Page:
It's back to the starting point for a Brooklyn Center group pushing to place an amendment on the November ballot asking residents if they want the mayor's job to be full time.
The city clerk this week disqualified a petition submitted by Citizens for a Full-Time Mayor, saying it didn't meet specifications spelled out in Minnesota state statutes. The group now has 10 days to refile a properly formatted petition and have signatures of registered voters verified.
"The whole thing was wrong," said City Clerk Barb Suciu, who notified the group in a letter Thursday. "They will have to start over."
Specifically, the names of the five petitioners did not appear on all 145 pages of signatures submitted to the city. The petition also lacked a notarized affidavit on each page, and neither the full text of the proposed amendment nor a city-approved summary informing those who signed the petition how city government would change was included. The petition included only a generic statement.
"Each of these items alone require my finding that the petition is insufficient under Minnesota state statutes," Suciu wrote. "The petition is not properly attested to, and all petition pages are invalid."
The city's Charter Commission had raised concerns that the petition didn't include a summary with sufficient detail when it was first submitted July 12.
"They were on notice there were concerns," said Steve Landis, a commission spokesman. "They were not taken to heart."
Though concerns remained, the commission, under the threat of a lawsuit from Citizens for a Full-Time Mayor, forwarded the petition to the city clerk after a July 26 meeting, Landis said.
The group collected 1,103 signatures, well above the 886 necessary to place an amendment on the ballot. State law requires the number of signatures equals 5% of total votes cast during Minnesota's most-recent general election.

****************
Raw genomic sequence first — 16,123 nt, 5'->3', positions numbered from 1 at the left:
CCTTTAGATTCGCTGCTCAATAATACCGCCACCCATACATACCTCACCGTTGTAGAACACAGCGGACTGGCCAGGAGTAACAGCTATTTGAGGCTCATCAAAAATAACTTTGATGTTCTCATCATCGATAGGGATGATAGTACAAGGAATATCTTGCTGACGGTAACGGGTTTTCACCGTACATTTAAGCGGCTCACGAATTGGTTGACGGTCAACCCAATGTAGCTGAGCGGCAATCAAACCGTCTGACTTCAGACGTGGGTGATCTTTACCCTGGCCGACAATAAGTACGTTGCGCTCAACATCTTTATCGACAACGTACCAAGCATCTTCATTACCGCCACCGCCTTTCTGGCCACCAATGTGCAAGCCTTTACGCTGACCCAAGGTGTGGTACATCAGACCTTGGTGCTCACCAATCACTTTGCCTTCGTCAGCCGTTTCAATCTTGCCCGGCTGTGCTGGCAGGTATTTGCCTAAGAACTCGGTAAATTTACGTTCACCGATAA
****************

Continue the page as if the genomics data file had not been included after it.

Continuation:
But two city teams that reviewed the signatures concurrently could validate only 622 and 628 signatures. While those were not the final certified numbers, even if signatures had been collected on a valid form with proper attestation and the required information "it seems clear the petition lacked the required number of valid signatures," Suciu wrote.
Joe Mason, a spokesman for Citizens for a Full-Time Mayor, said the group consulted with the city clerk before collecting signatures to ensure the petition conformed with state statutes.
"We are shocked to have the same person declare the petition insufficient," Mason said. "We remain steadfast in our resolve to ensure that the voices of Brooklyn Center voters are heard on this important issue."
Under Brooklyn Center's current government structure, the City Council oversees the city manager, who is tasked with running the city. The proposed change would make the mayor full time and include responsibilities such as proposing the city's budget and supervising departments — duties that now fall to City Manager Reggie Edwards.
Edwards is the city's highest-paid employee with a salary of $155,000, according to a city document posted online.
Mayor Mike Elliott, who is up for re-election this year, is paid just over $13,000. Elliott has said he favors the full-time mayor proposal. But two challengers, including Council Member April Graves, oppose it. Another citizens group, BC Mayor Facts, has emerged to fight the proposed change to the city charter.
Brooklyn Center, which according to the U.S. Census Bureau has a population of about 32,000, is considered a "home rule charter city," which means citizens can adopt any form of government and modify the charter.
If a new petition is submitted by the Aug. 15 deadline, the city would have five days to certify it and send it to the City Council to craft language to appear on the Nov. 8 ballot.
That action must be completed by Aug. 26.